Waymo is expanding the reach of its self-directed experiments, announcing on Friday that its autonomous trucks will soon start delivering cargo to Google's data centers in Atlanta. The trucks will not be completely without a driver, but they will be operating on public roads during the pilot, the company said.
Waymo is partnering with the logistics team of sister company Google to "develop our technology and integrate it into the operations of carriers and carriers, with its network of factories, distribution centers, ports and terminals." As one of the largest logistics centers in the country, Atlanta is "the perfect environment" for this type of test, the company said.
Atlanta is "the perfect environment"
Waymo began testing its autonomous technology in class 8 trailers last year in California and Arizona. In January, the company brought some of its automatic driving minivans to Atlanta for mapping and public testing. Google data centers have been located in the Atlanta region since 2003, so the idea of moving to a new testing phase with the company's trucks seemed an organic next step.
Waymo vans use the same set of custom sensors that power the company's automatic driving minivans. They also use the same autonomous driving software that has allowed Waymo passenger cars to be completely driverless in Arizona. Waymo plans to launch a driverless hail driver in Phoenix sometime in 2018.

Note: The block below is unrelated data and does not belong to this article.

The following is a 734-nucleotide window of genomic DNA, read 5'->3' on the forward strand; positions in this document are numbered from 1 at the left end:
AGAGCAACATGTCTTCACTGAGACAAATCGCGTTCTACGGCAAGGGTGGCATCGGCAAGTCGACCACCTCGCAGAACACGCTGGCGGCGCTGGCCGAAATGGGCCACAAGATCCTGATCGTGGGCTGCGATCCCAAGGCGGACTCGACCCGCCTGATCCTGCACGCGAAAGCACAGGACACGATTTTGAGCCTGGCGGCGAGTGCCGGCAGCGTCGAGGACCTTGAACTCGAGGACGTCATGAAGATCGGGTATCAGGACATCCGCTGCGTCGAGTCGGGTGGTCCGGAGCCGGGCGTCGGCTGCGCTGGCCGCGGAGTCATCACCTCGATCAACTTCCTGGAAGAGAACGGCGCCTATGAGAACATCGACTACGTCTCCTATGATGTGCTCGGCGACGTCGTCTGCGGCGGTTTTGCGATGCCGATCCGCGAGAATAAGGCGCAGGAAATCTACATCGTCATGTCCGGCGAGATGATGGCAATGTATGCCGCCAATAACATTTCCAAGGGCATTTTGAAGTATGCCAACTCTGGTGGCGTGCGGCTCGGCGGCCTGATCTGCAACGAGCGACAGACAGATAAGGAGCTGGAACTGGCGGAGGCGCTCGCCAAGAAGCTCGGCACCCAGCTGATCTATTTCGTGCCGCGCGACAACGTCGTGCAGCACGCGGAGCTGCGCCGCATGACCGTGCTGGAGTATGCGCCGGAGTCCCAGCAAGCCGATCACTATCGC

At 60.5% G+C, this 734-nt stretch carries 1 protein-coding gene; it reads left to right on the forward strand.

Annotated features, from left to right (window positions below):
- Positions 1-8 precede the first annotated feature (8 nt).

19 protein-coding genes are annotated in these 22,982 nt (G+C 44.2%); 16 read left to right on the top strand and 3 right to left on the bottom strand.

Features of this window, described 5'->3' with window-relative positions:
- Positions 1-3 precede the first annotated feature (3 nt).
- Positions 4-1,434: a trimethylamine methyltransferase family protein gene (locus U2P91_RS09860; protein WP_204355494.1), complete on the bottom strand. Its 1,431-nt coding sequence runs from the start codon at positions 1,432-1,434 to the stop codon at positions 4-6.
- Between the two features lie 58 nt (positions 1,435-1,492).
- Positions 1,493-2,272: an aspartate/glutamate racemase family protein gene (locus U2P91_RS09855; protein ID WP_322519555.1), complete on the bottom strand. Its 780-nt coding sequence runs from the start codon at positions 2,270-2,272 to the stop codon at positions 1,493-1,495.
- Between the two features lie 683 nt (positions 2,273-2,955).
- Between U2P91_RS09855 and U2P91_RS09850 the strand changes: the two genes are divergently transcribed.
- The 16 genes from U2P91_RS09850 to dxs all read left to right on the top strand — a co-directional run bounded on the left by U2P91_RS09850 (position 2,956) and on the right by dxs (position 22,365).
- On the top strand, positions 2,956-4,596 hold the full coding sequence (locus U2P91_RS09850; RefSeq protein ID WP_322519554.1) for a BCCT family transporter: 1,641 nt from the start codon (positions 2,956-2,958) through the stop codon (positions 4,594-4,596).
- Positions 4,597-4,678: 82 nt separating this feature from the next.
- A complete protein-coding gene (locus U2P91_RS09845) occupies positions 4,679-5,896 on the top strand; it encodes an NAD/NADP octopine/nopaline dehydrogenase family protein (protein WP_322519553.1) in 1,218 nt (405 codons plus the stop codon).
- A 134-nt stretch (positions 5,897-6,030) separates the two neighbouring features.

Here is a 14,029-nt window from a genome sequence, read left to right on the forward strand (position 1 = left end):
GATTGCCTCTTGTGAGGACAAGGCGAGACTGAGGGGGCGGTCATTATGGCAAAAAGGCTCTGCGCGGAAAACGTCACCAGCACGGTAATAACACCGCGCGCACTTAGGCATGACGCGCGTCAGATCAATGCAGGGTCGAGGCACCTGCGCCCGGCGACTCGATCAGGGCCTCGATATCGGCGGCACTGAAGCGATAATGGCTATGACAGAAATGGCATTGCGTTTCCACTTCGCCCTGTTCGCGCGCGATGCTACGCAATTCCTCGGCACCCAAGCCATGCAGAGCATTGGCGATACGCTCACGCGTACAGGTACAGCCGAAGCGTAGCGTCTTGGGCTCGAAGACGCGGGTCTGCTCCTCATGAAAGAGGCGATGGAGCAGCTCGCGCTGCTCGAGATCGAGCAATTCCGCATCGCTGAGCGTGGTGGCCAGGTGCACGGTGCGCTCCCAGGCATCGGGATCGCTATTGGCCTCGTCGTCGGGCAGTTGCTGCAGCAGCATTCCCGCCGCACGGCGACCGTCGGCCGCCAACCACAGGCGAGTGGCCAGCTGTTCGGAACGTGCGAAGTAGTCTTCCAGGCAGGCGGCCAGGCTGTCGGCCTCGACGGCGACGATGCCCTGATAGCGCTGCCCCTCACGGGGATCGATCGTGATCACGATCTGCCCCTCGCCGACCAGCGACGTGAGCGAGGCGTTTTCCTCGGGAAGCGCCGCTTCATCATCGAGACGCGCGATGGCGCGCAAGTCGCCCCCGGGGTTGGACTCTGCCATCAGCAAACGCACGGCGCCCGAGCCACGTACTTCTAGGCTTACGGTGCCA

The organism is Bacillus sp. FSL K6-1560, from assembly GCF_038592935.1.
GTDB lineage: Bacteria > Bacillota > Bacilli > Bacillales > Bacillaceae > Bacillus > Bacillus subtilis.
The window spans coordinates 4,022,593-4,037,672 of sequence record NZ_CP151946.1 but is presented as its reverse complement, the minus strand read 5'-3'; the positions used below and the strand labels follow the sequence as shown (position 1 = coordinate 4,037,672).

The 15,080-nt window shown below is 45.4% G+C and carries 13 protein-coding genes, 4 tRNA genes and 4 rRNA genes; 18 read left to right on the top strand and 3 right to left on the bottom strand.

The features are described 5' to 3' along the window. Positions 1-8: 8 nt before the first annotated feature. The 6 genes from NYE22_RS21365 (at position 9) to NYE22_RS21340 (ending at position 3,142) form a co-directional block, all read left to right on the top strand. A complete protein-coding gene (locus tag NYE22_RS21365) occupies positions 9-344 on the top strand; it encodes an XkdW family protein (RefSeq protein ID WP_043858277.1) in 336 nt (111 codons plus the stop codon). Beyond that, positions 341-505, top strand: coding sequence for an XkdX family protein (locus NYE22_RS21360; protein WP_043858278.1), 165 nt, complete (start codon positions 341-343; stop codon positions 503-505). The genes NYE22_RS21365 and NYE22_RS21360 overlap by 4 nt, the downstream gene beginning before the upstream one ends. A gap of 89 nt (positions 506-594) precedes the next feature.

The announcement of Waymo comes hand in hand with a similar effort of archrival Uber. Earlier this week, the hail race giant announced that its autonomous truck fleet was making deliveries to Arizona. Uber said he is using a transfer center model, in which trucks drive autonomously on the road and human drivers take care of the last few miles.
Waymo is limiting its deliveries
However, unlike Uber, Waymo is limiting its deliveries within its own corporate circle. The autodirección company has not yet expressed interest in the delivery of intermediation between shippers and receivers such as Uber with its Uber Freight company. In February, Waymo and Uber settled a contentious lawsuit over allegations that Uber had stolen Waymo's self-control secrets. The lawsuit focused on the acquisition of Otto by Uber.
Waymo is also not the only company that uses automatic driving trucks to transport cargo. A company called Embark has been shipping refrigerators between southern California and Texas since the end of 2017. The startup has just completed a coast-to-coast trip from Los Angeles to Jacksonville, Florida, driving 2,400 miles autonomously. Seattle-based truck technology company Convoy has raised $ 62 million for its application that combines trucking companies with carriers that need to move cargo.